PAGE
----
I am so happy that I have finally found back to books. To real books, books made of paper and with black print on white paper, full of letters telling a fascinating story. It took quite some time to find my way back and needed a really capturing book to get me away from stupid computer games.
But it did happen, about half a year ago! Le Monde had a feature about a theatre play that was shown in Paris, called Anonyma. The play was based on a story written by a German journalist, a diary of her experiences during the last weeks of WW II when the Red Army arrived in Berlin. The story sounded interesting, I ordered the book and could not stop reading; so vivid were her descriptions and her thoughts, and so dramatic and terrible were her experiences. I followed up with another book on the same theme, Freiwild by Ingeborg Jacobs; the personal portraits and traumas of so many different girls and women described here are very hard to read and it is almost impossible to believe that all this really happened. And – it is still happening – rape is used as a very effective weapon during war. Read more in a recent article in The Economist: http://www.economist.com/node/17900482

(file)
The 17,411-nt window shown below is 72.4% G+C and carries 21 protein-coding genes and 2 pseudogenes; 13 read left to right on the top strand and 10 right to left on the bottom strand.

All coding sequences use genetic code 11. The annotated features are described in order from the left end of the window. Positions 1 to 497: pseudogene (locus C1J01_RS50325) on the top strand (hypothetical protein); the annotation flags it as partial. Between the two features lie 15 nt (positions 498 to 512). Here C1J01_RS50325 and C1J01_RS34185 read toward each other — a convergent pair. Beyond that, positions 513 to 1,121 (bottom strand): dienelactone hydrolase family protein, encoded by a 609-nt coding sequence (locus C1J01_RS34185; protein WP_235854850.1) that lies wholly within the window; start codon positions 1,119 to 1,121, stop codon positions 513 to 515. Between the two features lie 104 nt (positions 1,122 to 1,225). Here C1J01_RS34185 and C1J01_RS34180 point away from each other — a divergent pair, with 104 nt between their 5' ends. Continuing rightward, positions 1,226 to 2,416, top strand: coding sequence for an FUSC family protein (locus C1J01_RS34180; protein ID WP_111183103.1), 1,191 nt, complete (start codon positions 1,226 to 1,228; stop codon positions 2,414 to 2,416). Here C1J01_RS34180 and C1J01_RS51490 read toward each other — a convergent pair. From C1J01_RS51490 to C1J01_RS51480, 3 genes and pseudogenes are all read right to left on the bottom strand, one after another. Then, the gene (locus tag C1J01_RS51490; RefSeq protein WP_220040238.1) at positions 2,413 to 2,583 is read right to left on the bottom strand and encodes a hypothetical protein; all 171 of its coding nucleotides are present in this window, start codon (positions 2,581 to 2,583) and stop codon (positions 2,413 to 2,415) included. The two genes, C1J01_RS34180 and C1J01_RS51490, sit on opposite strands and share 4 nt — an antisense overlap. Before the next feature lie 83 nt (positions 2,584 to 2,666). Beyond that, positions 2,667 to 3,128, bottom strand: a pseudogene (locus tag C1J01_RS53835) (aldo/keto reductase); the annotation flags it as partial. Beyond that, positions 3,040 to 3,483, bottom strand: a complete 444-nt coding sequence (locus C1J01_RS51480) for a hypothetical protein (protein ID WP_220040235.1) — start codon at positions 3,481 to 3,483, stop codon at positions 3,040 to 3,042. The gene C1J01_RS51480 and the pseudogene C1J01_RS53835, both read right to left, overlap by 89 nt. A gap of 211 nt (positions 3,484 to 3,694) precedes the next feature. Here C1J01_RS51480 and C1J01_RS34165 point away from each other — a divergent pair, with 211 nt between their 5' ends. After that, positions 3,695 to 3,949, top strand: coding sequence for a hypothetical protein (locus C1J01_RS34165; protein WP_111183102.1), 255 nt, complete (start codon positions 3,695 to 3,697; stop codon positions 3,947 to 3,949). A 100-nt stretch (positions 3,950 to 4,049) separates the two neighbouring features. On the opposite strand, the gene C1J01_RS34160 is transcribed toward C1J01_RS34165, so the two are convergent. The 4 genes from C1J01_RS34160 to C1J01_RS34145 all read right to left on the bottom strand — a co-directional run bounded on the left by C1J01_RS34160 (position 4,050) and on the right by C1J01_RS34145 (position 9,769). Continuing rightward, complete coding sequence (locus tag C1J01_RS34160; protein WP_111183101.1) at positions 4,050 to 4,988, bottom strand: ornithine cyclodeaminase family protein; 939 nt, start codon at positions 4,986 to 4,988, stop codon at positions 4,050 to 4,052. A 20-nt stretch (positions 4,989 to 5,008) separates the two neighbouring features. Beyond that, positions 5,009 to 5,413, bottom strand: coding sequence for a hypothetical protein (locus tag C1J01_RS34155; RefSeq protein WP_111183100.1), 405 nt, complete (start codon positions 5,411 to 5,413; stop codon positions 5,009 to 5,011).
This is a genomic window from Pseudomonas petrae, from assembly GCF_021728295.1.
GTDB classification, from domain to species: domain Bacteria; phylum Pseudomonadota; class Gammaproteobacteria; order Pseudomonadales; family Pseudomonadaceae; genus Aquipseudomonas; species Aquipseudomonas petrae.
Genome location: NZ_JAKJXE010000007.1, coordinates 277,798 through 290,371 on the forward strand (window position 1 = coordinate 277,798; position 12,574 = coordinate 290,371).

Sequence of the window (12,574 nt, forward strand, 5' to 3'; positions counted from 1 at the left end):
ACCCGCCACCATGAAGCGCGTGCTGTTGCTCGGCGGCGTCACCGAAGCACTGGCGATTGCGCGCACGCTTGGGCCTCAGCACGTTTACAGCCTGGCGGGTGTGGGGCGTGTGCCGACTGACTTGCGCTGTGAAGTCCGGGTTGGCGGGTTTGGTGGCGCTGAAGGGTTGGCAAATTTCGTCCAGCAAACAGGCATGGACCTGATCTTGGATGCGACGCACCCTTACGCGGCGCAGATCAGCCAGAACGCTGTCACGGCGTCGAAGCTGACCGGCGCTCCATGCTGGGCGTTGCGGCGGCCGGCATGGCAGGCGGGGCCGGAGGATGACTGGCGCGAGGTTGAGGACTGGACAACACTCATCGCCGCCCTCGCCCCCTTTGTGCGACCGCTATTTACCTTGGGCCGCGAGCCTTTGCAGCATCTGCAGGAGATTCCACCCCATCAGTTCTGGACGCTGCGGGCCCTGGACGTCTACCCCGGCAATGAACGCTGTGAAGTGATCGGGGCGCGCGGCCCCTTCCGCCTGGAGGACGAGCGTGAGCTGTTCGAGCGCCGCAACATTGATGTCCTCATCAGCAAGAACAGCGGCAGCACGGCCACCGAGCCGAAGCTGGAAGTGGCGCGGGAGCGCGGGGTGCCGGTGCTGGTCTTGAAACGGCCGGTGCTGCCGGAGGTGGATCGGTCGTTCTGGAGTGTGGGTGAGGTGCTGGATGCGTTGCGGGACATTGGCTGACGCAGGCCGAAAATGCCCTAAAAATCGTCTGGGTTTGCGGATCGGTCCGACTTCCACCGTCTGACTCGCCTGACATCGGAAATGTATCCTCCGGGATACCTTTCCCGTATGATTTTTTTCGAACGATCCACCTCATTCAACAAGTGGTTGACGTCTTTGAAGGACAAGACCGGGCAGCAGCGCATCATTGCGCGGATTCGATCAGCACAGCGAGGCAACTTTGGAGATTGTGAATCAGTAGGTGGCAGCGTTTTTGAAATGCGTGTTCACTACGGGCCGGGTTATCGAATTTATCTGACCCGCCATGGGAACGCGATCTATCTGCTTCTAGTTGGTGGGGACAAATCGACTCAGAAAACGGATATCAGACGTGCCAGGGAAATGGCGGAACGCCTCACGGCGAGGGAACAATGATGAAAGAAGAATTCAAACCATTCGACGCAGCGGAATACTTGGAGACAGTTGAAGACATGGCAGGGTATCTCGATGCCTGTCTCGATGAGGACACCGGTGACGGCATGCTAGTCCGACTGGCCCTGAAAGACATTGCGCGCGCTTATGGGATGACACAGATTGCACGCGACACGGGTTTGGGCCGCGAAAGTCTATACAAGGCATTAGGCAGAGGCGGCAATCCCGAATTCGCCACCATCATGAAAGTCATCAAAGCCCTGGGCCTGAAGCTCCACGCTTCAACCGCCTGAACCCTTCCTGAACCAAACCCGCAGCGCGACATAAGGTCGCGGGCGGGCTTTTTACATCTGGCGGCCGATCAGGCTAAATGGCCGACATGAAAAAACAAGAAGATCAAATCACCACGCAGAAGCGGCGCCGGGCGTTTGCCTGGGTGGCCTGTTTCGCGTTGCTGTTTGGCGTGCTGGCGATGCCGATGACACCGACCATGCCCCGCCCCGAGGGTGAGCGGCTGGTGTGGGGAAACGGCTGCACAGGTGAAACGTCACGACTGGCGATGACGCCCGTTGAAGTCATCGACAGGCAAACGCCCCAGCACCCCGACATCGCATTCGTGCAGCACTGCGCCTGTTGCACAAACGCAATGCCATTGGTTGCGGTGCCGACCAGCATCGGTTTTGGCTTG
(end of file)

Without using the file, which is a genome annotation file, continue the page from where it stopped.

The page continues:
My next books were also a bit on the dark side: Margret Atwood’s recent story The Year of the Flood and the much earlier Oryx and Crake. A lot has already been written about these two fascinating books, which describe a world when chaos replaced normal daily life in high-tech societies, for example: http://yearoftheflood.com/ or http://en.wikipedia.org/wiki/The_Year_of_the_Flood. In the beginning it was a bit hard to follow the different characters, but then I got deeply involved in the lives of the survivors, and could not stop reading.
On my way to Bangkok a few weeks ago, I stumbled upon Mario Vargas Llosa’s The Feast of the Goat. This book is so well written (no surprise he got last year’s Nobel Price in Literature), but the story is sometimes almost too terrible to read. Several times I had to put the book aside, take a deep breath and wait until the next day to continue reading. To divert myself a bit from tough stories, but to be able to enjoy more of Mario Llosa’s lovely language, I bought The Bad Girl. This is another book one just wants to keep on reading!
And now I happened to buy Den röda grevinnan by Yvonne Hirdman, and cannot stop reading. Hirdman unfolds the unknown life of her mother, and tells at the same time much of Germany’s 20th century history. Her great background knowledge as historian helps to understand the circumstances and the political situation during the early and middle part of the 20th century. It would be great if the book would be translated into German.